Frequently Asked Questions

We strive to make your patient experience as pleasant as possible. To help you know what to expect, we have provided answers to frequently asked questions about our non-invasive tests.

Please select the test you would like to learn more about.

Non-Invasive Testing Patient Information
Carotid Doppler Study
Nuclear Stress Test
Transesophageal Echocardiogram (TEE)

Non-Invasive Testing Patient Information

Can my coronary arteries be blocked and I have no symptoms?
Even if an artery is completely obstructed, there may be a vast network of tiny, collateral vessels through which blood can flow. Therefore, the same patients do not experience any symptoms.

How accurate is non-invasive testing?
Each test has different accuracy rates for detecting various problems.

Where can I have non-invasive testing done?
Several forms of non-invasive testing can be performed at our cardiology office, or you can have non-invasive testing done at one of our hospitals or ambulatory locations.

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Carotid Doppler Study

What is a Carotid Doppler Study?
A carotid doppler study is a test that uses sound waves to create pictures of the blood flow in the two large arteries in your neck. These arteries are called the carotid arteries. They supply your brain with blood. You have one carotid artery on each side of your neck. The study will look at the size of the arteries and the blood flow. Other names for this test are Carotid Duplex Ultrasound and Carotid Doppler Ultrasound. It is not a painful study and takes about 30 - 45 minutes.

Why am I having a carotid doppler study?
Your doctor may order this test to check for plaque buildup in the carotid arteries. This buildup can narrow or block your carotid arteries.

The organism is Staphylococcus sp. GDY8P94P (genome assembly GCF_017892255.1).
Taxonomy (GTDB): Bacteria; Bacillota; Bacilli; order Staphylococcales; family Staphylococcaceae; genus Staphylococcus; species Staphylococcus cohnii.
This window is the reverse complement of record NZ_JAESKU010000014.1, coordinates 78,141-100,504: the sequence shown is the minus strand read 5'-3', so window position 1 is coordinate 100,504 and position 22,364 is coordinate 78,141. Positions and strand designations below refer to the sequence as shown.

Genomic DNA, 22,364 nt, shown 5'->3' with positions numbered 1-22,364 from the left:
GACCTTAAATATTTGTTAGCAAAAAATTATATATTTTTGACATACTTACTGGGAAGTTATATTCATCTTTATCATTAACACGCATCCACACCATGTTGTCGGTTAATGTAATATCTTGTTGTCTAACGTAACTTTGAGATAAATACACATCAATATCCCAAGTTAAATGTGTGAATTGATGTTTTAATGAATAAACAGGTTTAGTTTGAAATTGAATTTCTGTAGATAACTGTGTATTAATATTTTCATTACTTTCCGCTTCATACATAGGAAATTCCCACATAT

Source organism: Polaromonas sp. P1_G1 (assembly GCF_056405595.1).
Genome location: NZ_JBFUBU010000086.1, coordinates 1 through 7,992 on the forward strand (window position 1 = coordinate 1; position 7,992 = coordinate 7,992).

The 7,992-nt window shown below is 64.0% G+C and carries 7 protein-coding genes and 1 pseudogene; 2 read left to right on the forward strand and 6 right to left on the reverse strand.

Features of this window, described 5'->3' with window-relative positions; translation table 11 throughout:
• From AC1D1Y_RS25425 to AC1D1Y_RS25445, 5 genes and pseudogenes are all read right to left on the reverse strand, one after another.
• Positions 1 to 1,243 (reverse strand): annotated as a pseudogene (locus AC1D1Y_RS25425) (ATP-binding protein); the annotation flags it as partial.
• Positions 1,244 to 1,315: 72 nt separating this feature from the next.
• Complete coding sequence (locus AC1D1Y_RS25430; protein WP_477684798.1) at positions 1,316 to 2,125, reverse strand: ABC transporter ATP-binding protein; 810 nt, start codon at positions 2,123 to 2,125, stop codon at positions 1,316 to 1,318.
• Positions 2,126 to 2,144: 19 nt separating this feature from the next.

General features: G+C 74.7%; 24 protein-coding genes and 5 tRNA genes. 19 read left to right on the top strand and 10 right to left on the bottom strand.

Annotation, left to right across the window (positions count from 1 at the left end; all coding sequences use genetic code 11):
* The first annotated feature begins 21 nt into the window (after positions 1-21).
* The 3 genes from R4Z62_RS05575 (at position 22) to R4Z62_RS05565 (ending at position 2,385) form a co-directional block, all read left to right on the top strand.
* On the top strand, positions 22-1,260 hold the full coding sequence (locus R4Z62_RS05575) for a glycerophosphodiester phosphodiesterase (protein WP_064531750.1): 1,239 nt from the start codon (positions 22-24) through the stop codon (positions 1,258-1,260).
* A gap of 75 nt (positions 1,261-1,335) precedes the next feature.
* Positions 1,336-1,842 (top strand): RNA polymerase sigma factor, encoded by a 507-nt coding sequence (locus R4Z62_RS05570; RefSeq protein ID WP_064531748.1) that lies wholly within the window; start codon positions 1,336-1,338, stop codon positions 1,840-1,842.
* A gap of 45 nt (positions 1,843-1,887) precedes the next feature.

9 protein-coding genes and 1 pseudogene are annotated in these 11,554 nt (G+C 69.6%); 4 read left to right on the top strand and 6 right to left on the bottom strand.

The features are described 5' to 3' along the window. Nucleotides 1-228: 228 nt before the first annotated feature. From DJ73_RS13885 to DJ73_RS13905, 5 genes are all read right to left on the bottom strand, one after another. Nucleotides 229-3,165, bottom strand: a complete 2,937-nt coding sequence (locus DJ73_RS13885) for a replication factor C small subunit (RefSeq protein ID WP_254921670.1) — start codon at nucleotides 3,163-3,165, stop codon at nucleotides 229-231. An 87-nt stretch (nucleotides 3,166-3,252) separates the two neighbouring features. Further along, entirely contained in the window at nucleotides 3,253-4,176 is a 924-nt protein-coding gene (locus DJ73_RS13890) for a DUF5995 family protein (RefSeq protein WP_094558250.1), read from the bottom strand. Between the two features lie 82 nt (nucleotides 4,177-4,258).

Do I need to follow special instructions before the test?
You are not given contrast dye and no x-rays are used.

What can I expect during the test?
You will lie on your back on a soft cushioned table. The room will be a little dark. The sonographer, or ultrasound technician, places clear gel on one side of you neck. A microphone-like device called a transducer is moved back and forth on different spots of your neck. It sends and receives sound waves to an ultrasound machine and monitor. Moving pictures of the arteries are created and recorded. You may hear a swishing sound at times. This is the "Doppler" sound of blood moving in the artery. It will show color on the monitor. The clear gel is then placed on the other side of the neck, and the test is repeated.

What can I expect after the test?

There are no special instructions after the test. The gel is easily wiped from the neck. Your doctor will discuss with you the test results and your plan of care.

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Nuclear Stress Test

What is a nuclear stress test?

A nuclear stress test is a test used to detect heart disease. You will receive a small amount of radioactive isotope through an intravenous (IV) line that acts as an “imaging agent.” A special gamma camera takes views of your heart at rest and after stress. You may walk or exercise on a treadmill for the “stress” part of this test, or you may receive medicine through your IV. This is a two part test that takes 2-4 hours.

Why has my doctor ordered a nuclear stress test?

A nuclear stress test can give your doctor information about the cause of your chest pain or other symptoms that may be related to your heart. It is done so your doctor can look at the blood supply to your heart muscle, and see the areas with less or no blood flow.

What do I need to do before the test?

For 24 hours before the test: